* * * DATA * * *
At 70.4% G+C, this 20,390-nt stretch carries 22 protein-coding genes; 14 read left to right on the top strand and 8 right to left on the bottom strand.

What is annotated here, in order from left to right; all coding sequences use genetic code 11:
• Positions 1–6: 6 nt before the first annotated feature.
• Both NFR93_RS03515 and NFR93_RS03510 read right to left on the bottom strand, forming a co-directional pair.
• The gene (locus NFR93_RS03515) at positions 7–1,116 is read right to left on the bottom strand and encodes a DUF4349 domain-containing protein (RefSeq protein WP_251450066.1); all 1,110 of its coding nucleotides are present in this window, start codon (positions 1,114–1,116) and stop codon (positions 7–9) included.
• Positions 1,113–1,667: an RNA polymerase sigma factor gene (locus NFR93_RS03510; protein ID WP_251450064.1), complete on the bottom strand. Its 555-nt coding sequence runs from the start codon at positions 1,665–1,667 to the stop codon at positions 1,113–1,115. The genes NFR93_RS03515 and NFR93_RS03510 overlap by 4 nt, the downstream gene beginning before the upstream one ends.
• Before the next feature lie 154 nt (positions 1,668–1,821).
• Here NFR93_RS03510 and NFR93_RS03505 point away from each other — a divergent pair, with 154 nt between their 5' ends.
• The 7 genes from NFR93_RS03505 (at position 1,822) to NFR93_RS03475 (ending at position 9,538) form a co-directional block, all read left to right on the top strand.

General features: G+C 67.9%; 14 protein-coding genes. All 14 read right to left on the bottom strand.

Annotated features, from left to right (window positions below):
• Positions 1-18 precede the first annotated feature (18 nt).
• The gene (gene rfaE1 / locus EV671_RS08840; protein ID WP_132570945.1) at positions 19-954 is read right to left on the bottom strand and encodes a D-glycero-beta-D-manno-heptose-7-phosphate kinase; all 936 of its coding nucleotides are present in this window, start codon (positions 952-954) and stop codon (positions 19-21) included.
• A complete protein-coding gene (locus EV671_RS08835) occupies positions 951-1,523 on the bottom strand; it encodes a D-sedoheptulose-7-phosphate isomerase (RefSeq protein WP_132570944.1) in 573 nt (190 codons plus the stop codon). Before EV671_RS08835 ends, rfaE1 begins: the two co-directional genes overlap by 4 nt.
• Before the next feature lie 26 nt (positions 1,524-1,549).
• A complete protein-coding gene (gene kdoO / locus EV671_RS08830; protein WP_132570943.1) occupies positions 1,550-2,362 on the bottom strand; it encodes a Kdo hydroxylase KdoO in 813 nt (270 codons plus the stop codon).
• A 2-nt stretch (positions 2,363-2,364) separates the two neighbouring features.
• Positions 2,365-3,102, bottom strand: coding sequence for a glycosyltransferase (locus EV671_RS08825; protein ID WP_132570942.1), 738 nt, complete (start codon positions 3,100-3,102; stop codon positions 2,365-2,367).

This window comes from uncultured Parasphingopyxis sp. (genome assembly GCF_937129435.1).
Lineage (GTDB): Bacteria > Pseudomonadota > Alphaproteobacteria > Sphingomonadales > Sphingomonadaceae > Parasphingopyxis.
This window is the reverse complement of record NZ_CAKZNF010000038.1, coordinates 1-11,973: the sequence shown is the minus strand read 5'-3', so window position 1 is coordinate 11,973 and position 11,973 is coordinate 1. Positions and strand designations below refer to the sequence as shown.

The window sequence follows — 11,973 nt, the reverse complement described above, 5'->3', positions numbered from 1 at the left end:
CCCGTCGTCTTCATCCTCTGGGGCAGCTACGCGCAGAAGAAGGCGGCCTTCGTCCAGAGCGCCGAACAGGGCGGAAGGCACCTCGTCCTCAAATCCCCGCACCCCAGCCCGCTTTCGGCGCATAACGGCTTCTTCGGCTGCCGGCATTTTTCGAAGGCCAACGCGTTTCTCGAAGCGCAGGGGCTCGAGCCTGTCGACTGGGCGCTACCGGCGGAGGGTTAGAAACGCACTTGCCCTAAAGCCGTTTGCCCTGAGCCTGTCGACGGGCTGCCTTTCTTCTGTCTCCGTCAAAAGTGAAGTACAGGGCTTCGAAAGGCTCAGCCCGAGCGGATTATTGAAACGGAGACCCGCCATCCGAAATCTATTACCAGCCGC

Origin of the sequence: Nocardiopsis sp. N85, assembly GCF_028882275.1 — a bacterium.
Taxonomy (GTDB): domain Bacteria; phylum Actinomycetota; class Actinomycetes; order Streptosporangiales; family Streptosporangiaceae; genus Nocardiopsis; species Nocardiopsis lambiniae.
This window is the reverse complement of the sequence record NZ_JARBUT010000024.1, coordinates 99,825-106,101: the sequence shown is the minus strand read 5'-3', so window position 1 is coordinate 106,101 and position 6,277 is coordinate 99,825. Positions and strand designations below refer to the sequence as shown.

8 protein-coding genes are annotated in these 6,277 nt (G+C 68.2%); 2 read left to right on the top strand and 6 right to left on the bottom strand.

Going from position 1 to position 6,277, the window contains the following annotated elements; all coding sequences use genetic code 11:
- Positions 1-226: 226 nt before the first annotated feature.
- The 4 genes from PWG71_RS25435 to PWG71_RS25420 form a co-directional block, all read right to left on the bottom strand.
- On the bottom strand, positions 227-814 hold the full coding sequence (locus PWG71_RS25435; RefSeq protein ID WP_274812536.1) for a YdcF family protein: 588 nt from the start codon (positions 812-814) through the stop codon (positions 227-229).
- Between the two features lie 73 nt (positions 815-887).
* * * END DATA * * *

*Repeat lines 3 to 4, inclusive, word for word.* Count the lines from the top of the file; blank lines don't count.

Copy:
• Positions 1–6: 6 nt before the first annotated feature.
• Both NFR93_RS03515 and NFR93_RS03510 read right to left on the bottom strand, forming a co-directional pair.